Skip to main content

If the polls are to be believed, Prince Edward Islanders could elect Canada’s first Green government in Tuesday’s provincial election. This would be the second time in one week that an incumbent premier with a majority government was defeated after a single term in office.

Traditionally, incumbent governments in Canada have been re-elected more often than not. The last time a prime minister leading a majority government was defeated after a single term was in 1935, when Conservative R.B. Bennett lost to Liberal William Lyon Mackenzie King.

Back-to-back wins have been typical for premiers, as well. Since the Second World War ended, only the NDP’s Bob Rae was confined to a single term in Ontario − until Liberal Kathleen Wynne failed to win a second term, defeated by Progressive Conservative Doug Ford.

Two terms have been the general rule for governments in Quebec, too. But Pauline Marois’s minority government was replaced after less than two years by a majority Liberal government under Philippe Couillard, which was in turn replaced by a majority government led by François Legault of the Coalition Avenir Québec.

Once-stable New Brunswick has had back-to-back-to-back alternating one-term majority governments. Blaine Higgs’s Progressive Conservatives are currently governing with only a minority.

In British Columbia, Christy Clark enjoyed one full term as Liberal premier after succeeding Gordon Campbell, before going down to defeat in 2017 at the hands of John Horgan’s NDP, with the help of the Greens.

When Justin Trudeau won a majority government in 2015, many people − including some possible aspirants to the Conservative leadership − assumed he was destined to win a second majority. Now, the Liberals are either trailing or even with the Conservatives, according to various polls, Mr. Trudeau is the least popular of the national leaders, and a one-term government is a distinct possibility.

Across the country, we witness growing voter impatience with the status quo, whatever that status may be.

In Alberta, Jason Kenney’s United Conservative Party defeated a discredited NDP government that had defeated a discredited Progressive Conservative government.

Doug Ford’s for-the-little-guy PCs take positive delight in sticking it to the progressive downtown elites. But in B.C., it was the left, not the populist right, that did in the incumbents. The same could happen in PEI.

So what gives? Why are voters in such a pox-on-all-your-houses mood? Growing cultural insecurity appears to be a factor. In Quebec, Mr. Legault’s plans to ban the wearing of conspicuous religious symbols by some public servants may or may not be motivated by secularism, but it also comforts people worried about immigrant minorities submerging traditional Christian culture.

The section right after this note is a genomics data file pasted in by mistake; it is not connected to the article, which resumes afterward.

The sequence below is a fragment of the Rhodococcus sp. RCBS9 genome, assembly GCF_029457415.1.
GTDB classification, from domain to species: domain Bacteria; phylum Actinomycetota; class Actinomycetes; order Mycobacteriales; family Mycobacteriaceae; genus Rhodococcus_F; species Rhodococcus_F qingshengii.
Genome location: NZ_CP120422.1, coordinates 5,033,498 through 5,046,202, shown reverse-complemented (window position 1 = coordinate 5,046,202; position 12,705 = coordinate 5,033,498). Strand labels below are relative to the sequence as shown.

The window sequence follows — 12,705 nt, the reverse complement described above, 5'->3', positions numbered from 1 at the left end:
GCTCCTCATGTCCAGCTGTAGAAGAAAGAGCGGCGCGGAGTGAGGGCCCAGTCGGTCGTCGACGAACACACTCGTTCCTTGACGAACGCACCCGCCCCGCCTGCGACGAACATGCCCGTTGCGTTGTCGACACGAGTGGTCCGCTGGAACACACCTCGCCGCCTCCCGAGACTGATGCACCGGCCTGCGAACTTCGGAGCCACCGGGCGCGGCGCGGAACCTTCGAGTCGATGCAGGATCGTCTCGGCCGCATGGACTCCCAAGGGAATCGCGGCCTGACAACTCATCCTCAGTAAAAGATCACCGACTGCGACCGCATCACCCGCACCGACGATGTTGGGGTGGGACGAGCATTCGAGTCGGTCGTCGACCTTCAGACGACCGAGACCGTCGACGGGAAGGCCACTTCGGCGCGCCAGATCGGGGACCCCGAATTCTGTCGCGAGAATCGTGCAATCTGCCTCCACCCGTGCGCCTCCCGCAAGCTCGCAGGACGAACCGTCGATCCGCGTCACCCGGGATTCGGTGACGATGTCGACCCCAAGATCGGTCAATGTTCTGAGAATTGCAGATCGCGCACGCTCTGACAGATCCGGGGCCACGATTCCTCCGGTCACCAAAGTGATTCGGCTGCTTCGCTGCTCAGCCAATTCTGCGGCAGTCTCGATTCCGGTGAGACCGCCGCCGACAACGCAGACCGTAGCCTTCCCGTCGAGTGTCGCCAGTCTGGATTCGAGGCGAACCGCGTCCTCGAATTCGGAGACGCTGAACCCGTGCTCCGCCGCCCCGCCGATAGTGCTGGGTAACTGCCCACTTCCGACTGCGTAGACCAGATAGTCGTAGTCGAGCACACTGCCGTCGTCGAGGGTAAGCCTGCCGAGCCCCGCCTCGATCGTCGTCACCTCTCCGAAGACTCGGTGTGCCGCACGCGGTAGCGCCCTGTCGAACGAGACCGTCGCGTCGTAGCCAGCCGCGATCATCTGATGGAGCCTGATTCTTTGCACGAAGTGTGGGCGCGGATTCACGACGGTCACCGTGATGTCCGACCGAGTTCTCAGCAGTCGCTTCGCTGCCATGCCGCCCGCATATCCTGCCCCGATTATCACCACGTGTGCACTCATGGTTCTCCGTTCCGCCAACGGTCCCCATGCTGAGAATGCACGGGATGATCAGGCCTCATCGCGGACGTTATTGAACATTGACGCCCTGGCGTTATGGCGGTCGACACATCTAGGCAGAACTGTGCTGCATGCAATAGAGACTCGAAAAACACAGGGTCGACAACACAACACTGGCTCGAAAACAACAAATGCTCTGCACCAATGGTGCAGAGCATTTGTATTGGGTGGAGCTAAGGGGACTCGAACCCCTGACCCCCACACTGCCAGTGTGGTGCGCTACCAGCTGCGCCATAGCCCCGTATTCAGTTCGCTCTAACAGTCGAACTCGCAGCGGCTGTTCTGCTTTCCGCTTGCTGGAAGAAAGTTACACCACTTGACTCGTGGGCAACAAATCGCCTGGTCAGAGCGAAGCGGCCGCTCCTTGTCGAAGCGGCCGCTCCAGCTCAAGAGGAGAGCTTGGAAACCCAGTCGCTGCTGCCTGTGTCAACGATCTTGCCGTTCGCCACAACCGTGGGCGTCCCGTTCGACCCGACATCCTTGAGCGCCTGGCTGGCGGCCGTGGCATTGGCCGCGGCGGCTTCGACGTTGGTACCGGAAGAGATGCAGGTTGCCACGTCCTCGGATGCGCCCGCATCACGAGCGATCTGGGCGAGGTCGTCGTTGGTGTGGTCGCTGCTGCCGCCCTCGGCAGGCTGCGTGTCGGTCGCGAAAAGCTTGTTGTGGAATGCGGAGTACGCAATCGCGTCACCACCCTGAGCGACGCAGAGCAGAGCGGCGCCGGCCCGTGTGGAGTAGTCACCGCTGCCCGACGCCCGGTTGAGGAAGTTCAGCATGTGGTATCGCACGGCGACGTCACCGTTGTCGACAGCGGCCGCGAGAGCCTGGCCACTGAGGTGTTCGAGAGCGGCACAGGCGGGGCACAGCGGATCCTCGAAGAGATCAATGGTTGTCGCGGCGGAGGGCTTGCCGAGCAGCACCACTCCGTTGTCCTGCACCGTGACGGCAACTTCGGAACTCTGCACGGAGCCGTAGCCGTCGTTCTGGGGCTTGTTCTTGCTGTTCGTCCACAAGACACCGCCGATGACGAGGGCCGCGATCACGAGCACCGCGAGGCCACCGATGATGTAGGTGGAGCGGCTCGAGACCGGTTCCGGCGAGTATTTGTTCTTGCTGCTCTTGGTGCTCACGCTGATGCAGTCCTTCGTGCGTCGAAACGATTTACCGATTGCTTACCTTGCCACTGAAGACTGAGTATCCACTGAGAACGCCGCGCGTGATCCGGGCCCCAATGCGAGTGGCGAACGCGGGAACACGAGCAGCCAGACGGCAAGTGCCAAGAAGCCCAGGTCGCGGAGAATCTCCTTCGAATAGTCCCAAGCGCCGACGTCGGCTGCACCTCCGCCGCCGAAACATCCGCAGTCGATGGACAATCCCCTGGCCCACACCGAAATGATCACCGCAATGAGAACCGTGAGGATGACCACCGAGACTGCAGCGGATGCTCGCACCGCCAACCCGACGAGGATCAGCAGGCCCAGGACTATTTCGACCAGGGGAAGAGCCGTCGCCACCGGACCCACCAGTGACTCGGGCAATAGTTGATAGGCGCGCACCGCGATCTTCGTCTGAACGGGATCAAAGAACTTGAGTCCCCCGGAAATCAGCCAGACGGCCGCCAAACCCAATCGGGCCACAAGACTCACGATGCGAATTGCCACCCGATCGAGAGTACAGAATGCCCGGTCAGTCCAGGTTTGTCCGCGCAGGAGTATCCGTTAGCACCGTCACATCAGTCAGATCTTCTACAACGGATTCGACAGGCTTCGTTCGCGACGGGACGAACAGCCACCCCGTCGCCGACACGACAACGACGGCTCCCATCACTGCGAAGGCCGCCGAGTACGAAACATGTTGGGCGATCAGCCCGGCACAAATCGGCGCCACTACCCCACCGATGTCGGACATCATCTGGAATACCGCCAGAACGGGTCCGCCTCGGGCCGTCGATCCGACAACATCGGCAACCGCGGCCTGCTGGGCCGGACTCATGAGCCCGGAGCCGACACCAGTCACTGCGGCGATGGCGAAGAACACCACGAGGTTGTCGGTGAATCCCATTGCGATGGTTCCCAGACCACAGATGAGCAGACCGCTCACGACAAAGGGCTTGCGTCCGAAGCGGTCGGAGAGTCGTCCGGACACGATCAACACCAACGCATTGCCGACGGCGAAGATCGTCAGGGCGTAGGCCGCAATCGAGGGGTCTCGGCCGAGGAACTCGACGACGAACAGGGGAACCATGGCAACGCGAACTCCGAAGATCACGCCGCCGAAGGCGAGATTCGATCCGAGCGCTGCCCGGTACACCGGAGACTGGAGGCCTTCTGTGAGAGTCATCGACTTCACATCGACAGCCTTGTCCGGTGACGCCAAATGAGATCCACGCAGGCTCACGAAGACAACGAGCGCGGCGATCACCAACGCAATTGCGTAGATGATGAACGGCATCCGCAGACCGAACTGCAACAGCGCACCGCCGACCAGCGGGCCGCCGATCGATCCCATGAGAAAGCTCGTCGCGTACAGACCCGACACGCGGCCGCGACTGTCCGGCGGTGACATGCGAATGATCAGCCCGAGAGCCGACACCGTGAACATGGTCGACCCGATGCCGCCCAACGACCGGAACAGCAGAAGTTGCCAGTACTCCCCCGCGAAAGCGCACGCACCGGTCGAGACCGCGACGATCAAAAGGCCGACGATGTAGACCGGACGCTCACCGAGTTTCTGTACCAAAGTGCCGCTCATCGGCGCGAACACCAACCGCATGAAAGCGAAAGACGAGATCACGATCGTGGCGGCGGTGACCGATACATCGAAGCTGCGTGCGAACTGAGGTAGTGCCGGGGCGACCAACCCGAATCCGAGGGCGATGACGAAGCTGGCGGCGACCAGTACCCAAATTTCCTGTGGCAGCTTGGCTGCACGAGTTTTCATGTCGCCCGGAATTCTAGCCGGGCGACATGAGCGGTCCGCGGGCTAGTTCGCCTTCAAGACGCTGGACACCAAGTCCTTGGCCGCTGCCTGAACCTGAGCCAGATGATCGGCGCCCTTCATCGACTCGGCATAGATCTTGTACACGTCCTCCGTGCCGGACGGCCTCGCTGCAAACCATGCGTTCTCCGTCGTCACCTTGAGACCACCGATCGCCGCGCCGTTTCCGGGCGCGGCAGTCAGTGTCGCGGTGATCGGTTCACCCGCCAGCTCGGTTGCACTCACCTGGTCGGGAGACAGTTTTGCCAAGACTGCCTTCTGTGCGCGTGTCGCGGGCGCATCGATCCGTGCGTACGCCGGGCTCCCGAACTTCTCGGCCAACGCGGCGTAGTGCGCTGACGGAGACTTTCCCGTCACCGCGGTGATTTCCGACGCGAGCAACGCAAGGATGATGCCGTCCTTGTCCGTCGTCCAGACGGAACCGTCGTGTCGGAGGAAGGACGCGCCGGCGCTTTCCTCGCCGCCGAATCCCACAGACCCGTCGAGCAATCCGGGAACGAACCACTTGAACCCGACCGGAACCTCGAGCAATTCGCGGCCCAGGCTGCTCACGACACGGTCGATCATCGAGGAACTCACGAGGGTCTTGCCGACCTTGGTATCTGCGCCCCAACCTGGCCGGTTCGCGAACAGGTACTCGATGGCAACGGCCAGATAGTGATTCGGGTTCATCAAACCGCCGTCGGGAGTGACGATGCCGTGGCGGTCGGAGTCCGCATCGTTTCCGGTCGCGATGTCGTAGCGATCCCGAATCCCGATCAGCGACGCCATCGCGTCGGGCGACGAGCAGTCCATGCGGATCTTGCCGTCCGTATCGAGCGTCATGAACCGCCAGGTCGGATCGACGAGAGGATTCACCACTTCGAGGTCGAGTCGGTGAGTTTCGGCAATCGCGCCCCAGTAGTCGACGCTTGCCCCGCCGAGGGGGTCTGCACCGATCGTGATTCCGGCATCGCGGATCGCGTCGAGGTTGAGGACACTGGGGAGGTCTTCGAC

Polling by Frank Graves at Ekos suggests that, over the past decade, a growing number of Canadians − 40 per cent, according to numbers released earlier this week − have come to believe that too many non-white immigrants are being admitted. Conservatives are especially likely to hold that view.

(The Interactive Voice Response poll of 1,045 respondents had a margin of error of plus-or-minus 3 per cent, 19 times out of 20).

At the July, 2016, gathering of the Council of the Federation in Whitehorse, three of the premiers were women and two of the premiers were gay. It looks as though the provincial premiers attending this summer’s gathering in Saskatoon will all be straight white men. This might not be a coincidence. Worries over immigration and changing cultural norms could be driving a backlash.

Economic insecurity is also an issue. Combating climate change may be an urgent priority, but conservative politicians from Toronto to Edmonton are having a field day attacking the Trudeau government’s “job-killing carbon tax.” Federal Conservative Leader Andrew Scheer is hoping opposition to the tax will help him defeat Mr. Trudeau.

That said, populist protest is mild in Canada. Mr. Ford’s PCs won ridings with large numbers of immigrant voters. Maxime Bernier’s nascent People’s Party has made no impact so far.

Pendulums swing. The populist impatience that appears to be driving voters to throw all the bums out will eventually be replaced by something else, though who knows what that something will be.

Newfoundland and Labrador Premier Dwight Ball called an election this week for May 16. The Liberals defeated the incumbent Tories four years ago. Polls suggest a tight race this time. Will Mr. Ball hang on? If he does, who knows − it could be the start of a trend.

Editor’s note: An earlier version of this column stated R.B. Bennett was a Progressive Conservative when he lost to Liberal William Lyon Mackenzie King in 1935; however, the Progressive and Conservative parties merged in 1942. R.B. Bennett was a Conservative candidate. This version has been corrected.